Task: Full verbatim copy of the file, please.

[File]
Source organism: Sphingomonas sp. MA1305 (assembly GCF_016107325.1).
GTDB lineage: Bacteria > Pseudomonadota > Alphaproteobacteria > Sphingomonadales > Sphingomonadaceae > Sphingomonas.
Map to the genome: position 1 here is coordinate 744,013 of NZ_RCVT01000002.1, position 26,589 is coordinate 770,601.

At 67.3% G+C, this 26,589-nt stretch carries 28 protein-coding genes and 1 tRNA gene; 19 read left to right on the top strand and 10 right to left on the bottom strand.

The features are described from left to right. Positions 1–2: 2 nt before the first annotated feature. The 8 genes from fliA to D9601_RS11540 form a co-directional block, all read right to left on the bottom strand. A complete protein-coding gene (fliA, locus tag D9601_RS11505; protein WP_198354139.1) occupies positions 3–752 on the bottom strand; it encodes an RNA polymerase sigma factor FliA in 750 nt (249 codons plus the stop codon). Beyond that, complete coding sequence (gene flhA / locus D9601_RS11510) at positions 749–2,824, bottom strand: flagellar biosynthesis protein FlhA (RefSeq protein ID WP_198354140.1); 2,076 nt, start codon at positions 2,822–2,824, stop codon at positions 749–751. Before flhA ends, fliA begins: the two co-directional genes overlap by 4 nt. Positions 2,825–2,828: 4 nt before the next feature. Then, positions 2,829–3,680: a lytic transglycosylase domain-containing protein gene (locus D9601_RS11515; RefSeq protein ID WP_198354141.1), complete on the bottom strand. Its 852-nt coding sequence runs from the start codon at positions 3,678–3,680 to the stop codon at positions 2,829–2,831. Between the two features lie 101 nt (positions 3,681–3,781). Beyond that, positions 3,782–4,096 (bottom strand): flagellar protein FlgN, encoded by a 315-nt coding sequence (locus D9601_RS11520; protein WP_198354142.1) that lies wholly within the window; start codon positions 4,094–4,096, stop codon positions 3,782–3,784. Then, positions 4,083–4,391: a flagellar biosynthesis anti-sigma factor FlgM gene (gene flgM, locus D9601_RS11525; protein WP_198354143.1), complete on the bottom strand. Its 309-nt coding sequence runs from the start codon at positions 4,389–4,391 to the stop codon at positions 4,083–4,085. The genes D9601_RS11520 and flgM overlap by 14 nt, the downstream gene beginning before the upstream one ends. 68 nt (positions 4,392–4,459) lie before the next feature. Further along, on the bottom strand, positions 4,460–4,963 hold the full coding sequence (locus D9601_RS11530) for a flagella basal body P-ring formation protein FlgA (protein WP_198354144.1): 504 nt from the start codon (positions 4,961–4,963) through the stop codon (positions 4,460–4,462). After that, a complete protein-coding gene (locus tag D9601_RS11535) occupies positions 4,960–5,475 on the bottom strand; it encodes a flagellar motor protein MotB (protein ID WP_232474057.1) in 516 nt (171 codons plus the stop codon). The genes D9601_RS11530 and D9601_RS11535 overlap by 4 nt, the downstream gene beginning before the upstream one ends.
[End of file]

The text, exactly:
Source organism: Sphingomonas sp. MA1305 (assembly GCF_016107325.1).
GTDB lineage: Bacteria > Pseudomonadota > Alphaproteobacteria > Sphingomonadales > Sphingomonadaceae > Sphingomonas.
Map to the genome: position 1 here is coordinate 744,013 of NZ_RCVT01000002.1, position 26,589 is coordinate 770,601.

At 67.3% G+C, this 26,589-nt stretch carries 28 protein-coding genes and 1 tRNA gene; 19 read left to right on the top strand and 10 right to left on the bottom strand.

The features are described from left to right. Positions 1–2: 2 nt before the first annotated feature. The 8 genes from fliA to D9601_RS11540 form a co-directional block, all read right to left on the bottom strand. A complete protein-coding gene (fliA, locus tag D9601_RS11505; protein WP_198354139.1) occupies positions 3–752 on the bottom strand; it encodes an RNA polymerase sigma factor FliA in 750 nt (249 codons plus the stop codon). Beyond that, complete coding sequence (gene flhA / locus D9601_RS11510) at positions 749–2,824, bottom strand: flagellar biosynthesis protein FlhA (RefSeq protein ID WP_198354140.1); 2,076 nt, start codon at positions 2,822–2,824, stop codon at positions 749–751. Before flhA ends, fliA begins: the two co-directional genes overlap by 4 nt. Positions 2,825–2,828: 4 nt before the next feature. Then, positions 2,829–3,680: a lytic transglycosylase domain-containing protein gene (locus D9601_RS11515; RefSeq protein ID WP_198354141.1), complete on the bottom strand. Its 852-nt coding sequence runs from the start codon at positions 3,678–3,680 to the stop codon at positions 2,829–2,831. Between the two features lie 101 nt (positions 3,681–3,781). Beyond that, positions 3,782–4,096 (bottom strand): flagellar protein FlgN, encoded by a 315-nt coding sequence (locus D9601_RS11520; protein WP_198354142.1) that lies wholly within the window; start codon positions 4,094–4,096, stop codon positions 3,782–3,784. Then, positions 4,083–4,391: a flagellar biosynthesis anti-sigma factor FlgM gene (gene flgM, locus D9601_RS11525; protein WP_198354143.1), complete on the bottom strand. Its 309-nt coding sequence runs from the start codon at positions 4,389–4,391 to the stop codon at positions 4,083–4,085. The genes D9601_RS11520 and flgM overlap by 14 nt, the downstream gene beginning before the upstream one ends. 68 nt (positions 4,392–4,459) lie before the next feature. Further along, on the bottom strand, positions 4,460–4,963 hold the full coding sequence (locus D9601_RS11530) for a flagella basal body P-ring formation protein FlgA (protein WP_198354144.1): 504 nt from the start codon (positions 4,961–4,963) through the stop codon (positions 4,460–4,462). After that, a complete protein-coding gene (locus tag D9601_RS11535) occupies positions 4,960–5,475 on the bottom strand; it encodes a flagellar motor protein MotB (protein ID WP_232474057.1) in 516 nt (171 codons plus the stop codon). The genes D9601_RS11530 and D9601_RS11535 overlap by 4 nt, the downstream gene beginning before the upstream one ends.